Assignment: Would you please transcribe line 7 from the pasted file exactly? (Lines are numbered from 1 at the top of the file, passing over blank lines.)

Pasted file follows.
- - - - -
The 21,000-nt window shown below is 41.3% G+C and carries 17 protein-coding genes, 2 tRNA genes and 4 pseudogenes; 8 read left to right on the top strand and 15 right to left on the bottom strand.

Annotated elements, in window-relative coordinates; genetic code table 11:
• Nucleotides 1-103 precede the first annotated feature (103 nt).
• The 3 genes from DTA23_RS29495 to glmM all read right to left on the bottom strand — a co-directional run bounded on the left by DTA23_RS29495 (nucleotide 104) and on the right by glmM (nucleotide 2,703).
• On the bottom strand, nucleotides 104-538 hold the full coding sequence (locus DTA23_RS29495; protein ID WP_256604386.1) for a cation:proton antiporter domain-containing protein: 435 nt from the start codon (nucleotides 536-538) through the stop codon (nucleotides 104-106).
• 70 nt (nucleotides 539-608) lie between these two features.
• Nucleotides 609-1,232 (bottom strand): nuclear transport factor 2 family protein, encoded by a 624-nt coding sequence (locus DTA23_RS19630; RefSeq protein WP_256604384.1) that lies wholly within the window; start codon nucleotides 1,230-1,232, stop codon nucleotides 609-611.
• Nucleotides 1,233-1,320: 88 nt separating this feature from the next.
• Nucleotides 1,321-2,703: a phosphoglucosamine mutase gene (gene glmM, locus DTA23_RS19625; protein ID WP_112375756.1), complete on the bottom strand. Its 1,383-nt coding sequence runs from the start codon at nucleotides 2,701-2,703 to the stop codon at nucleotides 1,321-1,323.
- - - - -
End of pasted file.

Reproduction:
• Nucleotides 609-1,232 (bottom strand): nuclear transport factor 2 family protein, encoded by a 624-nt coding sequence (locus DTA23_RS19630; RefSeq protein WP_256604384.1) that lies wholly within the window; start codon nucleotides 1,230-1,232, stop codon nucleotides 609-611.